Pensioners in Brent being let down by services
- Credit: Archant
Forced to sit in a broken chair no-one will repair, while his reduced care leaves him without food for hours on end, the treatment of Delory Boyd shows the gaping divides in Brent’s care of the elderly.
Mr Boyd, 72, from Chatsworth Road, Kilburn, is partially blind, has stomach ulcers, prostate cancer and was in a coma for 14 days after suffering a stroke in February. He now wears a pacemaker.
In recent weeks his care has been reduced from three visits a day to two. He claims his carers will not cook for him any more and that the half hour they give him is not long enough to assist him with his basic needs.
He said: “Everything is falling apart. My chair is broken and they told me I’m not qualified for another. I have blackouts regularly. I could die any time.
“I have problems every day with carers, every day with the system. The care plan they have in Brent has to be the worst: it’s for animals, not for old people.”
You may also want to watch:
War veteran Harold Thomson, who fought in North Africa, Sicily and Italy, is allowed to remain at his nursing home, Birchwood Grange, for just one more week while a care package is arranged for him to return to his home in The Avenue, Brondesbury Park.
The 95-year-old had a cataract operation on his eye, wears a hearing aid, and has fallen several times.
- 1 Third stabbing in Neasden as murder investigation under way
- 2 Wembley drug dealer jailed for biting, scratching and pushing police
- 3 Two arrested in connection with fatal Neasden stabbing
- 4 Mass vaccination centre opens in Wembley Park
- 5 Fundraiser launched after beloved mum found collapsed in Barham Park dies
- 6 Wembley grandmother who survived Covid thanks live-in carer
- 7 Man dies after stabbing in Brent
- 8 Pensioner dies after crashing into a wall in Kenton
- 9 Disabled Wembley cyclist calls for more inclusivity on Brent's roads
- 10 Woman dies after she was found collapsed in Barham Park
In September he sustained six broken ribs and dehydration after falling on the floor of his unadapted flat and was only found the following morning when a district nurse called to administer eye drops.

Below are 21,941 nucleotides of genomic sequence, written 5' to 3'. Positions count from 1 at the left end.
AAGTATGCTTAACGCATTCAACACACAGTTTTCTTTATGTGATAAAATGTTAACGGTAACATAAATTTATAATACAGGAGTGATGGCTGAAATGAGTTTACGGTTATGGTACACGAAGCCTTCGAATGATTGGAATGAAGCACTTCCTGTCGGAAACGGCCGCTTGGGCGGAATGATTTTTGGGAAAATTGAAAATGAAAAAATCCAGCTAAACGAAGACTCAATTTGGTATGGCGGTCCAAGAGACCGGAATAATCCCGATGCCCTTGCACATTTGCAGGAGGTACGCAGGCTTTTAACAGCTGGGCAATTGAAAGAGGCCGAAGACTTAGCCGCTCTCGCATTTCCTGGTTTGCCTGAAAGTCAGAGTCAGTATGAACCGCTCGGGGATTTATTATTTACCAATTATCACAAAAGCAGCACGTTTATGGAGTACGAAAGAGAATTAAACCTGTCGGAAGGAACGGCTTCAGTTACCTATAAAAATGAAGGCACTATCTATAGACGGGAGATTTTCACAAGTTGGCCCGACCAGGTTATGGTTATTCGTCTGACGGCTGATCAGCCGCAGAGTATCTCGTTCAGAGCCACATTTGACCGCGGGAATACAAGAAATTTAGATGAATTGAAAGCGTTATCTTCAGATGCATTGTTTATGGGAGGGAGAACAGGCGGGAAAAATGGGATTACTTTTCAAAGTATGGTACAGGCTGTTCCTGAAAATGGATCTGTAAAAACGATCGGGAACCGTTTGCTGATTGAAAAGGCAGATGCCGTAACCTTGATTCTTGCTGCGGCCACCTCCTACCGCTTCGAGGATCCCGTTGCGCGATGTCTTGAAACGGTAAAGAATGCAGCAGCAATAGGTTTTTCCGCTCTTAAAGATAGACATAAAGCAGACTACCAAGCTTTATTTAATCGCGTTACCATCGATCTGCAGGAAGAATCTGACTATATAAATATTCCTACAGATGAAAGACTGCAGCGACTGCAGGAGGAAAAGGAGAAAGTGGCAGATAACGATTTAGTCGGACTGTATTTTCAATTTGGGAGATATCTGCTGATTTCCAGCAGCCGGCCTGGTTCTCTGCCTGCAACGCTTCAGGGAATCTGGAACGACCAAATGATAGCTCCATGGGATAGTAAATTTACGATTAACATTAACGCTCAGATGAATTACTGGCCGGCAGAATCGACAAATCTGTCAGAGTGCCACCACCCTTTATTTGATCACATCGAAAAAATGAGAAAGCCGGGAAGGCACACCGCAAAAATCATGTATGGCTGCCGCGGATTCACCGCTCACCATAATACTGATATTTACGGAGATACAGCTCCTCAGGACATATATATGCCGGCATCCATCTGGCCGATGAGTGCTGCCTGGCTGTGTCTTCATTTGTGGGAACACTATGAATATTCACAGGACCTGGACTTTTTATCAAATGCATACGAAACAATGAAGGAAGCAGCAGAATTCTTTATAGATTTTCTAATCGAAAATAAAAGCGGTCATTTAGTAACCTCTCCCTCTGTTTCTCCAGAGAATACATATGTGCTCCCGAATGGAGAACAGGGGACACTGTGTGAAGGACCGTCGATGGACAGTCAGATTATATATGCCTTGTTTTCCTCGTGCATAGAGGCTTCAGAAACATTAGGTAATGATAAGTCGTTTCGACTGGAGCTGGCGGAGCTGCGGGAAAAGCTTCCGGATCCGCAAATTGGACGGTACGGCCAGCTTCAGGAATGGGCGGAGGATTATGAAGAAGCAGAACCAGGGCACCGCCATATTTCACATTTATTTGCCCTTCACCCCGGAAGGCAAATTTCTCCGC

He said: “I’m here but I can’t pull any strings. I do feel rotten as I’ve always been able to look after myself but now have to rely on other people to do it for me.”
His neice, Jacqui Read, who lives in Norfolk, has appealed to Brent Social Services for her uncle to be placed in a residential home as she believes he can no longer cope living on his own, despite his desire to retain his independence.
Cllr Carol Shaw, conservative member for Brondesbury Park, alerted the social services to the plight of the two men. She said: “I am furious. I’d rather the money was spent on the pensioners and not on the new £98million Civic Centre which we didn’t need but is inaccessible for residents. I don’t think anybody cares in Brent. Once you’re an old age pensioner no-ones cares. It’s disgusting and disgraceful.”
Phil Porter, head of adult social care, admitted there had been problems with communication but said: “We try our best with the resources we have. Brent Council has a comprehensive range of services to support older people and other vulnerable adults. We work closely with families and neighbours to help people to live independently.
“If anyone in Brent is worried that a neighbour or family member is unable to cope, they should contact Brent Council (0208 937 firstname.lastname@example.org) and we will respond.”
“In some cases we will provide information and advice about accessing support, in others we will be able to fund support directly.”
+Anyone with a serious concern about the welfare of a vulnerable adult should contact the Brent Safeguarding Adults team immediately (0208 937 4300 / email@example.com).